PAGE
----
I’ve been watching a little bit of the World Cup, and what I find myself enjoying the most, besides some memories of playing soccer in my youth, is the colors. Mostly in the team uniforms and the world flags.
If you are an artist or fan of color then maybe you too have appreciated the variety of colors and designs of world flags. I recently started studying them through an app on my phone which quizzes you all the flags around the world. It’s been fun but mostly a self–indulgence, until I noticed for the first time, from watching the World Cup, that it does have some practical application. For one, I can recognize more easily the country of origin of the teams playing from their flags and team colors.
Interestingly, not all teams have uniform colors that are in their country’s flag. I saw the Netherlands, for example, wearing orange uniforms but their country flag is red, white, and blue. Mexico’s flag is green, white and red but their uniforms are maroon and black. I wonder how it was decided they would wear a color not even in their flag or national colors? Maybe I can look it up.
Also interesting is that the colors of the team uniforms are easily distinguishable when you are watching the game. You don’t get confused because two teams are wearing similar shades of blue, for example. By contrast, I feel that American football uniforms have too many blues; actually, too many red, white and blue teams. But soccer uniforms do seem to draw from a wider color pallet because they can choose from the whole range of colors that are represented in world flags.
World Cup soccer is not what I really wanted to discuss however. I have more to say about the world flags. I’d like to share some observations I have made about them after having been studying them. First I must say that, because I abhor competitions for the best, and that feature of our society that incessantly judges everything, I feel it necessary to clarify that the preferences I am about to share are based entirely on my subjective taste of their artistic design and are not meant to be any kind of objective evaluation. It’s for fun.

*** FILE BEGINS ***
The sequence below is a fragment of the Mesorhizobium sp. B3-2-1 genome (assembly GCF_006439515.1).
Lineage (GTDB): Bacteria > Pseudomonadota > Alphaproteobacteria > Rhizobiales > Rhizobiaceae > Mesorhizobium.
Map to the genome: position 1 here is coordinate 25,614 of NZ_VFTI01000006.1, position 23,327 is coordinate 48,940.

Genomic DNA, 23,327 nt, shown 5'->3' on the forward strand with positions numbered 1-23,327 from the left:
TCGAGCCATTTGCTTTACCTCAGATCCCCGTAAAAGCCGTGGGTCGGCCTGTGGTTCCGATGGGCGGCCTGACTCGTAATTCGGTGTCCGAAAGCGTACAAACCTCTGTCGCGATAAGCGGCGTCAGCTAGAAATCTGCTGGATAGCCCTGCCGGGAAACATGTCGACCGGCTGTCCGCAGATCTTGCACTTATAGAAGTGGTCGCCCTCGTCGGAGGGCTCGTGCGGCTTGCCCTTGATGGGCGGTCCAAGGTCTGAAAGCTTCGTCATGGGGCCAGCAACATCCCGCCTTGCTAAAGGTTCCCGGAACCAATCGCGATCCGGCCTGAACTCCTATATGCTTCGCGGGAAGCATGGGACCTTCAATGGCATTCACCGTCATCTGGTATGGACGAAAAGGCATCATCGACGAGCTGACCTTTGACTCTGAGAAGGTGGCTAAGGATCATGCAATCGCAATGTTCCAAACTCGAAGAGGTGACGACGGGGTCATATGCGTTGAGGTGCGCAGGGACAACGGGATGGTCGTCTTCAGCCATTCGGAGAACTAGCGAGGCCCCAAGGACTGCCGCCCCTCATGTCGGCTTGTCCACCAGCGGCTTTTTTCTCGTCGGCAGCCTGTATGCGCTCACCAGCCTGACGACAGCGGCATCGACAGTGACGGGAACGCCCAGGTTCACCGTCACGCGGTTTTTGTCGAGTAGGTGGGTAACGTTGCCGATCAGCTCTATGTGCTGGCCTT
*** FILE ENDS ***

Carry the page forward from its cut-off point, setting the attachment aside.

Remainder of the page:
I’d like to start with a few interesting flag observations.
1. Did you know that two sets of countries have identical flags? Indonesia and Monaco, and Romania and Chad. I didn’t expect that. I thought naturally everyone would want an original design. How they differentiate themselves officially, I don’t know, but it may be that Romania and Chad differ on the shade of one of the colors; and most likely the only defining difference between Indonesia and Monaco is the size of the flag, but artistically they appear identical. (Note: in the flags of Indonesia and Monaco there is a white stripe located below the red one, of equal size to the red stripe, not visible)
2. It appears red, white and blue is the most common color combination for world flags. Also popular is white, green and red.
3. Ireland and Ivory Coast (cote d’Ivorie) are the same flag but reversed colors; Belgium and Germany are the same colors but vary the order and direction of the stripes; several countries are like this. Check out Thailand and Costa Rica, they just switched the red and the blue. Many Middle Eastern flags use the colors black, white and red, and often green.
4. The only nation to have a flag which was one solid color, without even a design element, was Libya. But in 2011 they changed it.
5. Nepal – the only nation to have a flag that is not a square or rectangle.
Now, on to some ‘rankings.’